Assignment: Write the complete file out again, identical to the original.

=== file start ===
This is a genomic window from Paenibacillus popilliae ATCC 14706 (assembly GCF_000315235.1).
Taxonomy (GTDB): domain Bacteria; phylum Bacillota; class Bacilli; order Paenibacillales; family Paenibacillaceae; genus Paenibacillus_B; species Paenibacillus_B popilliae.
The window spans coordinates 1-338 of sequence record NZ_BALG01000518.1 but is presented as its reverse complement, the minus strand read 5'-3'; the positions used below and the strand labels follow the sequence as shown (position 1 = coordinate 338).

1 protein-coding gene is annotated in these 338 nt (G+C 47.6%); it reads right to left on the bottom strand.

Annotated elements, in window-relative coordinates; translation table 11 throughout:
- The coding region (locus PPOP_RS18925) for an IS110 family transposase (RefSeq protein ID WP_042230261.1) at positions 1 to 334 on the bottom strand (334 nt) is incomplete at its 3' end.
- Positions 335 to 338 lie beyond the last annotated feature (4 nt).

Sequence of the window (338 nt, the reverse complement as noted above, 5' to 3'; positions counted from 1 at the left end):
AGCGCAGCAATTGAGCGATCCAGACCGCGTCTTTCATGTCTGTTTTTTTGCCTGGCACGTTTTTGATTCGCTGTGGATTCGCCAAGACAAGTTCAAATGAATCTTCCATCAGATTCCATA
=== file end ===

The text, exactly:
This is a genomic window from Paenibacillus popilliae ATCC 14706 (assembly GCF_000315235.1).
Taxonomy (GTDB): domain Bacteria; phylum Bacillota; class Bacilli; order Paenibacillales; family Paenibacillaceae; genus Paenibacillus_B; species Paenibacillus_B popilliae.
The window spans coordinates 1-338 of sequence record NZ_BALG01000518.1 but is presented as its reverse complement, the minus strand read 5'-3'; the positions used below and the strand labels follow the sequence as shown (position 1 = coordinate 338).

1 protein-coding gene is annotated in these 338 nt (G+C 47.6%); it reads right to left on the bottom strand.

Annotated elements, in window-relative coordinates; translation table 11 throughout:
- The coding region (locus PPOP_RS18925) for an IS110 family transposase (RefSeq protein ID WP_042230261.1) at positions 1 to 334 on the bottom strand (334 nt) is incomplete at its 3' end.
- Positions 335 to 338 lie beyond the last annotated feature (4 nt).

Sequence of the window (338 nt, the reverse complement as noted above, 5' to 3'; positions counted from 1 at the left end):
AGCGCAGCAATTGAGCGATCCAGACCGCGTCTTTCATGTCTGTTTTTTTGCCTGGCACGTTTTTGATTCGCTGTGGATTCGCCAAGACAAGTTCAAATGAATCTTCCATCAGATTCCATA